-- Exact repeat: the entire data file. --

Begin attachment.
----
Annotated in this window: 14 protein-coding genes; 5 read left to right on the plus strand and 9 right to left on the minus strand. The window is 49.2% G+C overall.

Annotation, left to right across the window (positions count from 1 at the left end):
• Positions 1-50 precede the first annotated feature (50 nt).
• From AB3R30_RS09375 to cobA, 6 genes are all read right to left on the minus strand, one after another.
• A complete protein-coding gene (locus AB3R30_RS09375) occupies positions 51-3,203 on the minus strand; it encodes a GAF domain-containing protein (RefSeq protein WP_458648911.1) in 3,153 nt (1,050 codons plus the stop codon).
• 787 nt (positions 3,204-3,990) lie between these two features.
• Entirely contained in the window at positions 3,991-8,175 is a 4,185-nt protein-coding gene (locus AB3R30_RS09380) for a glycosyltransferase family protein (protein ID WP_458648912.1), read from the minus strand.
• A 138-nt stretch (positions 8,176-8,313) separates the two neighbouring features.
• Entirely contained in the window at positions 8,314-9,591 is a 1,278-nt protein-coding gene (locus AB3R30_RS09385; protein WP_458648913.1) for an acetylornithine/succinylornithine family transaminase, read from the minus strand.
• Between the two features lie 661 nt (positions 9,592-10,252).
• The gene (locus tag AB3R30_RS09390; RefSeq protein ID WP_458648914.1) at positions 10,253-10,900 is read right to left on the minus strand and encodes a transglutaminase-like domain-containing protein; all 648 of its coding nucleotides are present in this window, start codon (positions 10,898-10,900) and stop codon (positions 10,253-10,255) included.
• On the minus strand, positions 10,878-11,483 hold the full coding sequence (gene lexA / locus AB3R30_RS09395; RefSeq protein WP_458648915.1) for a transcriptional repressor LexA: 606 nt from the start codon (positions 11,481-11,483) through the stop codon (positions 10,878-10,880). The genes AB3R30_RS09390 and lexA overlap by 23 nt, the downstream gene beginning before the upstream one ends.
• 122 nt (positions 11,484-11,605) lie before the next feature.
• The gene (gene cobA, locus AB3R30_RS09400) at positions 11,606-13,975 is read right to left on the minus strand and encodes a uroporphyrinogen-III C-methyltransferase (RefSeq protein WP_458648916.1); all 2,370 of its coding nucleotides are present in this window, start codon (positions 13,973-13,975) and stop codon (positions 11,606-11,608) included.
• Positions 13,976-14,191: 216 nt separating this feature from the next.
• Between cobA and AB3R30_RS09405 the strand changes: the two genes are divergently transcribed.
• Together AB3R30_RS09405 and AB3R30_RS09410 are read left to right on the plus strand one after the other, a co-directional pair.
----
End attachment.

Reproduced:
Annotated in this window: 14 protein-coding genes; 5 read left to right on the plus strand and 9 right to left on the minus strand. The window is 49.2% G+C overall.

Annotation, left to right across the window (positions count from 1 at the left end):
• Positions 1-50 precede the first annotated feature (50 nt).
• From AB3R30_RS09375 to cobA, 6 genes are all read right to left on the minus strand, one after another.
• A complete protein-coding gene (locus AB3R30_RS09375) occupies positions 51-3,203 on the minus strand; it encodes a GAF domain-containing protein (RefSeq protein WP_458648911.1) in 3,153 nt (1,050 codons plus the stop codon).
• 787 nt (positions 3,204-3,990) lie between these two features.
• Entirely contained in the window at positions 3,991-8,175 is a 4,185-nt protein-coding gene (locus AB3R30_RS09380) for a glycosyltransferase family protein (protein ID WP_458648912.1), read from the minus strand.
• A 138-nt stretch (positions 8,176-8,313) separates the two neighbouring features.
• Entirely contained in the window at positions 8,314-9,591 is a 1,278-nt protein-coding gene (locus AB3R30_RS09385; protein WP_458648913.1) for an acetylornithine/succinylornithine family transaminase, read from the minus strand.
• Between the two features lie 661 nt (positions 9,592-10,252).
• The gene (locus tag AB3R30_RS09390; RefSeq protein ID WP_458648914.1) at positions 10,253-10,900 is read right to left on the minus strand and encodes a transglutaminase-like domain-containing protein; all 648 of its coding nucleotides are present in this window, start codon (positions 10,898-10,900) and stop codon (positions 10,253-10,255) included.
• On the minus strand, positions 10,878-11,483 hold the full coding sequence (gene lexA / locus AB3R30_RS09395; RefSeq protein WP_458648915.1) for a transcriptional repressor LexA: 606 nt from the start codon (positions 11,481-11,483) through the stop codon (positions 10,878-10,880). The genes AB3R30_RS09390 and lexA overlap by 23 nt, the downstream gene beginning before the upstream one ends.
• 122 nt (positions 11,484-11,605) lie before the next feature.
• The gene (gene cobA, locus AB3R30_RS09400) at positions 11,606-13,975 is read right to left on the minus strand and encodes a uroporphyrinogen-III C-methyltransferase (RefSeq protein WP_458648916.1); all 2,370 of its coding nucleotides are present in this window, start codon (positions 13,973-13,975) and stop codon (positions 11,606-11,608) included.
• Positions 13,976-14,191: 216 nt separating this feature from the next.
• Between cobA and AB3R30_RS09405 the strand changes: the two genes are divergently transcribed.
• Together AB3R30_RS09405 and AB3R30_RS09410 are read left to right on the plus strand one after the other, a co-directional pair.